Stellenbosch University anthropology doctoral student, Matthew Wingfield, has found that the successes of the PHA Campaign’s legal arguments for the protection of the ecologically sensitive aquifer are largely a result of the greater visibility this vital underground water body has acquired in a post-‘Day Zero’ scenario of global climate change and water scarcity. Notwithstanding the aquifer’s central role in the PHA court case opposing urban development on top of this underground water body, many judges, lawyers, scientists, and ordinary citizens would no doubt still find it a bit of a stretch to accept that the aquifer ought to have rights.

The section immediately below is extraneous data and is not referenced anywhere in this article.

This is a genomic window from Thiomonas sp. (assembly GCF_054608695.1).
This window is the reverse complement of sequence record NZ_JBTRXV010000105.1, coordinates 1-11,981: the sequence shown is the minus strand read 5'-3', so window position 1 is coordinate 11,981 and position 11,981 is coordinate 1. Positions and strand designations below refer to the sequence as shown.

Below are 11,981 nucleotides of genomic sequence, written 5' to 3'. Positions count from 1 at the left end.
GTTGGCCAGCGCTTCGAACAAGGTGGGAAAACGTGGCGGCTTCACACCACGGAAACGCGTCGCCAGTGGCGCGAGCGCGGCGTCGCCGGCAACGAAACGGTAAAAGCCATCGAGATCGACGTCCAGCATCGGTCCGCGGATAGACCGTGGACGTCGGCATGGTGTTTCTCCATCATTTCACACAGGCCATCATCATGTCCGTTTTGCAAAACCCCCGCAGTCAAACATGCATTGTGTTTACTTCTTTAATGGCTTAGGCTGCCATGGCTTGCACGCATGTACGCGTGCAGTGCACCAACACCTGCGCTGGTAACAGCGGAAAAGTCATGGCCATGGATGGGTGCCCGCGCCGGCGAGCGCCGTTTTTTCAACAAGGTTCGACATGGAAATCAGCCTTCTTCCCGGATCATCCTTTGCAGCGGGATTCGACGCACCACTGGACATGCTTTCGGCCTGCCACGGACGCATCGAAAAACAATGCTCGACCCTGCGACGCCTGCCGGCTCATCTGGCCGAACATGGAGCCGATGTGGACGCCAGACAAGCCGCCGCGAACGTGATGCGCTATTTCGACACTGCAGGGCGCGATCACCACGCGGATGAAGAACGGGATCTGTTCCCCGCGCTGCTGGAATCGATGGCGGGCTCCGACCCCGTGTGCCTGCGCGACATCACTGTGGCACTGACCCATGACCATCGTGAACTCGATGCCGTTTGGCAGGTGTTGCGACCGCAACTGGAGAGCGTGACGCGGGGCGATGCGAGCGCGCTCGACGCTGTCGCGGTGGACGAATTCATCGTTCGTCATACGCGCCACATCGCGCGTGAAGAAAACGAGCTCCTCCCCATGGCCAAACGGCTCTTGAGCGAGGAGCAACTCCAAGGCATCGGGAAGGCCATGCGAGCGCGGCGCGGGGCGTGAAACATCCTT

For PHA Campaign activists, it makes perfect sense to foreground the Cape Flats Aquifer as a key actor that, if legally protected from environmentally destructive development, could provide Cape Town with long-term water and food security. Over the years, these activists have held aquifer seminars together with scientists to advance interdisciplinary knowledge about this invisible and opaque underground water entity. In December 2021, the PHA Campaign held an Aquifer Festival at the PHA that included talks, art and music celebrating this invisible watery body. Activists wore T-shirts with the words: “Aquifer Below, Life Above” to convey the connection between this underground water entity and everyday life that takes place on top of it, including illegal dumping and contamination from large-scale commercial farming with pesticides and fertilisers. As one of the organisers of the Aquifer Festival, the PHA Campaign’s Nazeer Sonday, put it: “In the past the PHA Campaign hosted two successful Cape Flats Aquifer Seminars [2014, 2016] in which scientists, academics, farmers and activists confirmed the value of the aquifer. The seminars started the process of bringing people together to protect the Cape Flats Aquifer. This is growing. Day Zero, pandemics and climate change [are] caused by our broken relationship with nature. The Aquifer Festival 2021 objective is to shift the consciousness of citizens. Through the arts, we want to protect the aquifer. We need the aquifer. The aquifer needs us.”